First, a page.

Colostomy, Ileostomy and Ileoanal Reservoir Surgery
Sometimes treatment for Crohn’s disease, ulcerative colitis, and familial adenomatous polyposis involves removing all or part of the intestines. When the intestines are removed, the body needs a new way for stool to leave the body, so the surgeon creates an opening in the abdomen for stool to pass through. The surgery to create the new opening is called ostomy. The opening is called a stoma.
Different types of ostomy are performed depending on how much and what part of the intestines are removed. The surgeries are called ileostomy, colostomy, and ileoanal reservoir surgery. When the colon and rectum are removed, the surgeon performs an ileostomy to attach the bottom of the small intestine (ileum) to the stoma. When the rectum is removed, the surgeon performs a colostomy to attach the colon to the stoma. A temporary colostomy may be performed when part of the colon has been removed and the rest of the colon needs to heal.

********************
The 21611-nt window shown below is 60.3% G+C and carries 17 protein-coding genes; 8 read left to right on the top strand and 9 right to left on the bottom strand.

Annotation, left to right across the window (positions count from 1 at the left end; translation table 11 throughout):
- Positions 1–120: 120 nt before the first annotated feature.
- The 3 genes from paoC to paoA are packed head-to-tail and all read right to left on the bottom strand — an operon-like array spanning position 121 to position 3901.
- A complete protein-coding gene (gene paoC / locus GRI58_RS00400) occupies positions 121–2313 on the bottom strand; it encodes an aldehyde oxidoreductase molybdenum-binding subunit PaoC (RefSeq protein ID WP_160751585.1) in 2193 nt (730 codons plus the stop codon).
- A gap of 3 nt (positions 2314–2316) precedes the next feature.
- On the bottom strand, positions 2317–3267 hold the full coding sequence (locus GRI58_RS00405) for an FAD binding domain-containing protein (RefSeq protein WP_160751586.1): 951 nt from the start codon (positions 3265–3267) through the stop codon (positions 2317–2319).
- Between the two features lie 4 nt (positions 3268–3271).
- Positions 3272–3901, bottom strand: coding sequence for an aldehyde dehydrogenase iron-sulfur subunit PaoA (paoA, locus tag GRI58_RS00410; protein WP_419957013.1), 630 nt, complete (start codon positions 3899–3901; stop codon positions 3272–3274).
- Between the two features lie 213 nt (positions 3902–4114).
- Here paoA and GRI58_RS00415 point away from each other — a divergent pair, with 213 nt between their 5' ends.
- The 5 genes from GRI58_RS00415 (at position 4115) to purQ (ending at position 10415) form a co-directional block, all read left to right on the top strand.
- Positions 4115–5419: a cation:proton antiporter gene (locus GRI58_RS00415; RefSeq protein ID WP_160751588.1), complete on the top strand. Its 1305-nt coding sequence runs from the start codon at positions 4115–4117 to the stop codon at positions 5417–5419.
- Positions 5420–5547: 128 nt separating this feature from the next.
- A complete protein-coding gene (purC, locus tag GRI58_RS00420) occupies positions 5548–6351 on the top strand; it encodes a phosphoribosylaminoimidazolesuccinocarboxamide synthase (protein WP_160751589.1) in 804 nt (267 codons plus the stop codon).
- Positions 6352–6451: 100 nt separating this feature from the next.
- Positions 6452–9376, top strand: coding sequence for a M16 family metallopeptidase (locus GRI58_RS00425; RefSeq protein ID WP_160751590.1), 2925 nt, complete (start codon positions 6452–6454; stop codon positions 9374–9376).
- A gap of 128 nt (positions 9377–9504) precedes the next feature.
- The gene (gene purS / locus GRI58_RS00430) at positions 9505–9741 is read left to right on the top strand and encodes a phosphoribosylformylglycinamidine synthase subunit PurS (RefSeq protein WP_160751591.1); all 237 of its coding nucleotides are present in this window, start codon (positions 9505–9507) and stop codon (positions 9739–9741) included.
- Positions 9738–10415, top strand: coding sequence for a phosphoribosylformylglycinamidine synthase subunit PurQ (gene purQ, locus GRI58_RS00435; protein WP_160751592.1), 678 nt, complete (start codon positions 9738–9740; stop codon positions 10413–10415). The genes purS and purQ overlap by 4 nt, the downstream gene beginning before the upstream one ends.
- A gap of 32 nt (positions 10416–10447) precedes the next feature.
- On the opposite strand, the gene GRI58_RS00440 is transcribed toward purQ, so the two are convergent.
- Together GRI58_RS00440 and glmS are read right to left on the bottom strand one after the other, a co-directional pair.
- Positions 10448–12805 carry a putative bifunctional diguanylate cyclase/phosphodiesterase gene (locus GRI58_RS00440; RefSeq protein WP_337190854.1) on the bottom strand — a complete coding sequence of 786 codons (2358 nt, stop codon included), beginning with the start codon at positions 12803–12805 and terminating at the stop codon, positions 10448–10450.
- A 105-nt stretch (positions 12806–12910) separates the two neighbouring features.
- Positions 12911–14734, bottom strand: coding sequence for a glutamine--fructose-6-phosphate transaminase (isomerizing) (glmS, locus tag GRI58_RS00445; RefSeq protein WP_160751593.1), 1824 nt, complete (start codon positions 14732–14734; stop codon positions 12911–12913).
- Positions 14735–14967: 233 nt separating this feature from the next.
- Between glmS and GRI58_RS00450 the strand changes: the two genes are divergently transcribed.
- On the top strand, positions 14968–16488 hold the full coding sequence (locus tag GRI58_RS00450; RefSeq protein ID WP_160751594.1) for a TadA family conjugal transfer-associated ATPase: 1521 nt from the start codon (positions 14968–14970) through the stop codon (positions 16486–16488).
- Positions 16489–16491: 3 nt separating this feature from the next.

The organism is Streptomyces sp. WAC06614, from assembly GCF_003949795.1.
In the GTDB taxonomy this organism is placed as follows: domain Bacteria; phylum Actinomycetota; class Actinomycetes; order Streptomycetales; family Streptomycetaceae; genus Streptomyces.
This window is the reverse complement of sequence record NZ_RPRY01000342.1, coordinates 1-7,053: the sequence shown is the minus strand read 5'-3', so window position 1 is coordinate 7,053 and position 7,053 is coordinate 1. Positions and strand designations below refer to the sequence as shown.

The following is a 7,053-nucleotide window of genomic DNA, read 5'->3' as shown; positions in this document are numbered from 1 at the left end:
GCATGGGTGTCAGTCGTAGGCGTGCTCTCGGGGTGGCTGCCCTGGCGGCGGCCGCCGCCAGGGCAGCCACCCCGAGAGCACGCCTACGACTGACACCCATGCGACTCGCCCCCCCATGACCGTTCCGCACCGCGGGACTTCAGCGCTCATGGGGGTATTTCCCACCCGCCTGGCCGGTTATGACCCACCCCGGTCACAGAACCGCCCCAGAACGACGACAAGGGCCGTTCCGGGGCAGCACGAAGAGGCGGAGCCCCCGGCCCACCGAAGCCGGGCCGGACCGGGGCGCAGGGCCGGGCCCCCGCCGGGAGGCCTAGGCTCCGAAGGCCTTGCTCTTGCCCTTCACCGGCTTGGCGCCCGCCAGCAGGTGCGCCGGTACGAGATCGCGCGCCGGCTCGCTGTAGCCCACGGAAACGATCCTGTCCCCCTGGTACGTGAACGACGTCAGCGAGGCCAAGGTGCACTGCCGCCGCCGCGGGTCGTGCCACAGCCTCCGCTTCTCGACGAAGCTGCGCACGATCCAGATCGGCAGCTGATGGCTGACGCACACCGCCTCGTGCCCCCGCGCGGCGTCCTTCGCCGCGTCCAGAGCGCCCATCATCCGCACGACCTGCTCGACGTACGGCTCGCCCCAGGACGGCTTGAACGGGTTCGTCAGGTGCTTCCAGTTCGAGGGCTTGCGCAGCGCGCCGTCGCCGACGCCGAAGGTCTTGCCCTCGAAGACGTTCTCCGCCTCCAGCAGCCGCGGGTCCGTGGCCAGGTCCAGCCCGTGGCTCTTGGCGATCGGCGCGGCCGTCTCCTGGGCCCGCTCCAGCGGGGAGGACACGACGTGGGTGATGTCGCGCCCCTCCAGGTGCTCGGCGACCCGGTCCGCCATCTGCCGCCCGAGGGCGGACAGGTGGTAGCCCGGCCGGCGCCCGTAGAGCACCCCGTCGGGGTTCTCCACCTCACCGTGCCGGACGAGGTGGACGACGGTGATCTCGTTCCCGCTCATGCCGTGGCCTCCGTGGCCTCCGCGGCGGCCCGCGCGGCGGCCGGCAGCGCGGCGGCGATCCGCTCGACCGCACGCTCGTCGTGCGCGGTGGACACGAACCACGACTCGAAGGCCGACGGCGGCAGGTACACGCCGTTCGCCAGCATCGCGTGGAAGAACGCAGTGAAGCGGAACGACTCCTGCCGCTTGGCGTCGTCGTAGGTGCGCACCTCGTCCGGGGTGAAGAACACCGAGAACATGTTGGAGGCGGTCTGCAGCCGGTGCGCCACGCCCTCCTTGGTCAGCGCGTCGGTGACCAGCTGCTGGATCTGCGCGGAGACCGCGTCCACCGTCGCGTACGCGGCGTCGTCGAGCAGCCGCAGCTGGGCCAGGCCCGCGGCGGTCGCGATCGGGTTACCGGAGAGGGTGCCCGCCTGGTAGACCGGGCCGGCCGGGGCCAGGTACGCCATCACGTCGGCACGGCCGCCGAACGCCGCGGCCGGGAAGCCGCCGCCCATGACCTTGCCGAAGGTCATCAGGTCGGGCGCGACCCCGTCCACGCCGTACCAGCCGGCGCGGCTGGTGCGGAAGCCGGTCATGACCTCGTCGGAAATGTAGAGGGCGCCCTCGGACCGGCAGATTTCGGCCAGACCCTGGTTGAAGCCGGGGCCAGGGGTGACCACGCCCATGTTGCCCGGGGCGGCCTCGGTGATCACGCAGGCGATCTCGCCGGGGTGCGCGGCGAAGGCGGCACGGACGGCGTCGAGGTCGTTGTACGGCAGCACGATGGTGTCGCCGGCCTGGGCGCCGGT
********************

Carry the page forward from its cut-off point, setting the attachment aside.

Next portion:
Ileoanal reservoir surgery is an alternative to a permanent ileostomy. It is completed in two surgeries. In the first surgery, the colon and rectum are removed and a temporary ileostomy is done. In the second surgery, the ileostomy is closed and part of the small intestine is used to create an internal pouch to hold stool. This pouch is attached to the anus. The muscle of the rectum is left in place, so the stool in the pouch does not leak out of the anus. People who have this surgery are able to control their bowel movements.
Organizations to Assist You
International Foundation for Functional Gastrointestinal Disorders
P.O. Box 17864
Milwaukee, WI 53217
Phone: (414) 964-1799 or 1-888-964-2001
Crohn’s & Colitis Foundation of America Inc.
386 Park Avenue South, 17th Floor
New York, NY 10016-8804
Phone: 1-800-932-2423 or (212) 685-3440
United Ostomy Association, Inc.
19772 MacArthur Boulevard, Suite 200
Irvine, CA 92612-2405
Phone: 1-800-826-0826 or (949) 660-8624
Research on Surgery Options
The National Digestive Diseases Information Clearinghouse collects resource information on digestive diseases for the Combined Health Information Database (CHID). CHID is a database produced by health-related agencies of the Federal Government. The CHID database located on the World Wide Web at http://chid.nih.gov/simple/simple.php, provides titles, abstracts, and availability information for health information and health education resources. See the results of our CHID research on “ Colostomy, Ileostomy and Ileoanal Reservoir Surgery,” June 16, 2004.
Video: Colostomy Tutorial – The National Library of Medicine